The effects of obesity have become practically ubiquitous in the US. This book aims to provide an alternative framework through which to explore the important and controversial obesity debate that has spilled over from the medical community. To this end, the contributors present a multidisciplinary portrait of this complex problem. They explore the rising trend in obesity in the US in terms of its significant economic and social consequences. The web of underlying causes of the 'infrastructure of obesity', according to the book, lies with public policy decisions, economic factors and profit opportunities as well as the more obvious nutrition and health choices of individuals. Prevention and treatment of this now global pandemic are then tackled from the perspectives of businesses, governments, society and the individual. The taxation, marketing, cultural, ethical and institutional dimensions of obesity are also addressed.

Organizational innovations and health care decentralization: a perspective from Spain

G. Lopez-Casasanovas

Health Economics, Policy and Law, vol. 2, 2007, p. 223-232

In Spain, central government has delegated responsibility for healthcare to regional authorities (Autonomous Communities). The regional health authorities are controlled by a range of political parties with different ideologies. Consequently, each Autonomous Community has introduced changes in healthcare provision based on the dominant party's policies and vision of how the Spanish healthcare system should develop. This decentralisation has led to marked variations in healthcare spending between regions. This diversity has led to fears of a lack of commitment to a national health service and concerns about an ultimate loss of social cohesion. This article describes the experience of regional reforms in Catalonia from 1981 to the present.

Patient cost-sharing and social inequalities in access to health care in three Western European countries

L. Lostao and others

Social Science and Medicine, vol. 65, 2007, p. 367-376

This study evaluates the association between social class and health service use in France, Germany and Spain, three countries with universal health care coverage but different cost-sharing systems. In France, patients share the cost of both physician visits and hospitalisation, in Germany they share the cost of hospitalisation, and in Spain there is no system of patient cost-sharing. Findings suggest that patient cost-sharing reduces the frequency of physician visits and that this decrease is greater in the low social classes, whereas the effect of co-payment for hospitalisation on the frequency of hospital admission is not clear.

Patient reactions to hospital choice in Norway, Denmark and Sweden

K. Vrangbæk and others

Health Economics, Policy and Law, vol. 2, 2007, p. 125-152

This article is a comparative study of three Scandinavian countries which have all provided the individual patient with extensive rights to choose the hospital in which he/she wishes to receive treatment. This paper presents and analysis of the utilisation of the opportunity to choose between hospitals in the three countries. The analysis reveals that few patients have actually chosen to be treated outside their local area, possibly due to limited information and insufficient support from GPs.

Patient satisfaction with health services in Bangladesh

S.S. Andaleeb and others

Health Policy and Planning, vol. 22, 2007, p. 263-273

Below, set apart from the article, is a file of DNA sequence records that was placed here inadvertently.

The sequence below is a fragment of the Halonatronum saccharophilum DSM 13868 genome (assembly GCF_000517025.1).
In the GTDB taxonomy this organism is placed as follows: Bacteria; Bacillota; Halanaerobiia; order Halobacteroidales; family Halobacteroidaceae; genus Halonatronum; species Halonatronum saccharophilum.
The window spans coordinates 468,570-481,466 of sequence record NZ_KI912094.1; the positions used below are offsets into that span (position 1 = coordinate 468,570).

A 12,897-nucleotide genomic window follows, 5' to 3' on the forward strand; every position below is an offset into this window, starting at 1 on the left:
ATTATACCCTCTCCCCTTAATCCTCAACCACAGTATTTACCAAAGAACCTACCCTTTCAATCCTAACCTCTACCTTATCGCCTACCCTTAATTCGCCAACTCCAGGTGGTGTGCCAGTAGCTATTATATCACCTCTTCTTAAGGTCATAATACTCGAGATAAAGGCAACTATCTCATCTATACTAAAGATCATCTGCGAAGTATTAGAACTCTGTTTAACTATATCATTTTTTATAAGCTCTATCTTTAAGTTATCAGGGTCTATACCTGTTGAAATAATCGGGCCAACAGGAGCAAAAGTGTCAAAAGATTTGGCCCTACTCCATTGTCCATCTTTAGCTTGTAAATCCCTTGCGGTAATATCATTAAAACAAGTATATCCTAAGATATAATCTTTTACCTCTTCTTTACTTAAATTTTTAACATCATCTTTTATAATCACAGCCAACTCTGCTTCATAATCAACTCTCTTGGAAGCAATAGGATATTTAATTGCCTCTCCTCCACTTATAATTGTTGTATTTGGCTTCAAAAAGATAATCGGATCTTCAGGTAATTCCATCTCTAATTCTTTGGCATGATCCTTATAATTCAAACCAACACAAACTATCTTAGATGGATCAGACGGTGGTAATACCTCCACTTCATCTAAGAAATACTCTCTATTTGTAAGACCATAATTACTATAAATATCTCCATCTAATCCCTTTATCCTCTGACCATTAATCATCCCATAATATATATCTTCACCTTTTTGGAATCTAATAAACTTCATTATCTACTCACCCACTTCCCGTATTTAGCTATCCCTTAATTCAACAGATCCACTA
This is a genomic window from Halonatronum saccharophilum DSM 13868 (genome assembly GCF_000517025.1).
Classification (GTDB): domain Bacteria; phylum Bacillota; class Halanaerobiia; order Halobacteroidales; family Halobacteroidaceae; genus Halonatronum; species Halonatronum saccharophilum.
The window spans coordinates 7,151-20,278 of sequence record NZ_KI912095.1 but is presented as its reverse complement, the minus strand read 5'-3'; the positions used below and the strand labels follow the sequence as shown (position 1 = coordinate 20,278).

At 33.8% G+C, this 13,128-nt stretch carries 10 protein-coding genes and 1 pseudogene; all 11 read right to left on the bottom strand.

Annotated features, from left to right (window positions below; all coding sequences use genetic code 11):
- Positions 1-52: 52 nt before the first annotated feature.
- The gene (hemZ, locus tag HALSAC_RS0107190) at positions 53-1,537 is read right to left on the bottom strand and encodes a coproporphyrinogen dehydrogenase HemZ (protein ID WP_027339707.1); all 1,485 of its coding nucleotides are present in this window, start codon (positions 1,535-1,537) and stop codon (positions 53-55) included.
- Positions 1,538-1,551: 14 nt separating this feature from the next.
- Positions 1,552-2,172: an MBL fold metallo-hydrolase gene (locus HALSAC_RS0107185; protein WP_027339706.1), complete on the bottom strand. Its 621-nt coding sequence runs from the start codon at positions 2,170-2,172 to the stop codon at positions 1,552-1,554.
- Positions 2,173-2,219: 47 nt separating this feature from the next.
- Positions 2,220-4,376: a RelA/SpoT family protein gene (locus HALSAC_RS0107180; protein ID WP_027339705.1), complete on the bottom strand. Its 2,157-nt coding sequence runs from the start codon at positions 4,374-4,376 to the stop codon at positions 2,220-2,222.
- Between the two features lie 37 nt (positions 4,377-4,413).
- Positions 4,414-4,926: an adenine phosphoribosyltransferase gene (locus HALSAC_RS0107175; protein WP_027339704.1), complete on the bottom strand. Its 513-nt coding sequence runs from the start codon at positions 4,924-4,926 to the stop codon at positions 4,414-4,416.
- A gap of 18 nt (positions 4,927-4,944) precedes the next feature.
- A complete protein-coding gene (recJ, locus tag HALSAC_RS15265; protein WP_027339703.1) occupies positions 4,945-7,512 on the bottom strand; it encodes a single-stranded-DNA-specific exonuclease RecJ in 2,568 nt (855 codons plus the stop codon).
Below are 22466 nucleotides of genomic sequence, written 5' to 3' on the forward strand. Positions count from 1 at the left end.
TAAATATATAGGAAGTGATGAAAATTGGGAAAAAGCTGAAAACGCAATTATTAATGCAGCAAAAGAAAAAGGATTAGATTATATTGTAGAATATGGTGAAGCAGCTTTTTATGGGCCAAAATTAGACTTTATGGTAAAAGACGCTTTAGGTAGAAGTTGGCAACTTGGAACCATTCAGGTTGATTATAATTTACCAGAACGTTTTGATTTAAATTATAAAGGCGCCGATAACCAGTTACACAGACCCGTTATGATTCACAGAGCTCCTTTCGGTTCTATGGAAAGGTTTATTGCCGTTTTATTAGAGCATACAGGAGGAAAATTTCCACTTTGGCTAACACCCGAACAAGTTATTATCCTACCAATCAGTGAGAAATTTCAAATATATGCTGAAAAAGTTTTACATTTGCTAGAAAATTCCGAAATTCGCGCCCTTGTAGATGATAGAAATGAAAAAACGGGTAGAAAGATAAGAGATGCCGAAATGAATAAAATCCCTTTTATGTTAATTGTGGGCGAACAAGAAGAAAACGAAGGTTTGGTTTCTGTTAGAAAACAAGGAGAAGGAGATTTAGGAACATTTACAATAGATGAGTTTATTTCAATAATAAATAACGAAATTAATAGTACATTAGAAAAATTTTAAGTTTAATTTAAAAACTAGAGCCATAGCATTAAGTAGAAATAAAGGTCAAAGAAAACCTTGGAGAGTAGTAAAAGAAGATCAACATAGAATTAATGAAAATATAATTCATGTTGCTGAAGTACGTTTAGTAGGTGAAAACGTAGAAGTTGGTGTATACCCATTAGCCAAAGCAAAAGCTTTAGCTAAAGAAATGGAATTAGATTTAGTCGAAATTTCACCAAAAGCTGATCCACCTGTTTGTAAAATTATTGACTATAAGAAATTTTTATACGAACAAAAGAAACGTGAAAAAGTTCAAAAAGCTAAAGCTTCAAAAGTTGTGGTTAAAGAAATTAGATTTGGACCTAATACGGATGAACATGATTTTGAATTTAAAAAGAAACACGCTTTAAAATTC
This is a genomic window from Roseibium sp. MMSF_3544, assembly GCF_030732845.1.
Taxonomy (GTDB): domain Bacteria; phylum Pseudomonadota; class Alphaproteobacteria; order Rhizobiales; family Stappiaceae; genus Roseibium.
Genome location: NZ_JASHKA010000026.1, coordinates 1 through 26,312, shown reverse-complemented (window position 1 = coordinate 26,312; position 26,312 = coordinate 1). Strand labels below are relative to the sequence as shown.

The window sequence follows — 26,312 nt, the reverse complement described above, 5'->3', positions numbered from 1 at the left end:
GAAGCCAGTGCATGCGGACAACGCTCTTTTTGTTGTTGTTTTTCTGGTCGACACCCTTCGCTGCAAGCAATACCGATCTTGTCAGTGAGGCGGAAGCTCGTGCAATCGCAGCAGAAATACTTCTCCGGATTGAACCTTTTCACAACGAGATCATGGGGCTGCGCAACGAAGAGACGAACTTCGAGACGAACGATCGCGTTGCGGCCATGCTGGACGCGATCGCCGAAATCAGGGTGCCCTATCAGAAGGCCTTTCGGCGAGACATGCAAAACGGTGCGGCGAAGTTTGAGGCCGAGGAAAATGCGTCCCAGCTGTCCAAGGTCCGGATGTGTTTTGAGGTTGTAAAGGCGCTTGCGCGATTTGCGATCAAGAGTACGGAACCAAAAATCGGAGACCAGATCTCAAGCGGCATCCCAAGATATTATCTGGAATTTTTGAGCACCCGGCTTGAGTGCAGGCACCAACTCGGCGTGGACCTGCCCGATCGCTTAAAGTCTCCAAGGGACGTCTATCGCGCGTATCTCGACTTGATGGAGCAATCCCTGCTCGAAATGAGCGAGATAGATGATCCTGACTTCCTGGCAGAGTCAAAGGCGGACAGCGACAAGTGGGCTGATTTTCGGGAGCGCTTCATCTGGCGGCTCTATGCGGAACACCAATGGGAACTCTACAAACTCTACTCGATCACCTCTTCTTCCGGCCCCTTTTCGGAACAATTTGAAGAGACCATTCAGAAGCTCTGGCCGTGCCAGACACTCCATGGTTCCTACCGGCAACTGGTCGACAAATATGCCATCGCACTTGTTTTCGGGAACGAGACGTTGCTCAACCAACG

Concern over the quality of health services in Bangladesh has led to loss of faith in public and private hospitals, low use of public health facilities, and an increasing outflow of patients to hospitals in neighbouring countries. This study attempts to identify the determinants of patient satisfaction with public, private and foreign hospitals. The service orientation of doctors was found to be the strongest factor influencing patient satisfaction with hospitals. Service orientation of nurses was also important for ensuring patient satisfaction in Bangladesh, but the dearth of nurses is a continuing problem. Foreign hospitals were rated highest on all service dimensions.

Pricing and reimbursement of in-patient drugs in seven European countries: a comparative analysis

L. Garattini, D. Cornago and P. de Compadri

Health Policy, vol. 82, 2007, p. 330-339

The primary objective of health authorities in the EU seems to be to control public pharmaceutical expenditures which tend to rise far beyond budgets and have become a major concern for national policymakers. Cost containment is part of a wider strategy aimed at making allocation more efficient by reducing the economic resources absorbed by mature drugs on the one hand and rewarding investment in innovative medicines on the other. This article aims to assess regulations applied by seven EU governments to reward potentially innovative drugs within cost containment measures.

Scaling up priority health interventions in Tanzania: the human resources challenge

C. Kurowski and others

Health Policy and Planning, vol. 22, 2007, p.113-127

The Millennium Development Goals set targets for the improvement of health in developing countries by 2015. Effective and often cheap interventions exist to fulfil these goals. The authors explored the human resources challenges of expanding the coverage of such interventions in Tanzania, one of the poorest countries in the world. Human resources for health requirements were estimated using the innovative QTP (service quantity, tasks and productivity) model. Results showed that scaling up interventions in order to meet targets set by the Millennium Development Goals will require human resources far in excess of those likely to be available in 2015. Governments will therefore have to adjust globally set targets for service coverage and health outcomes to reflect local realities.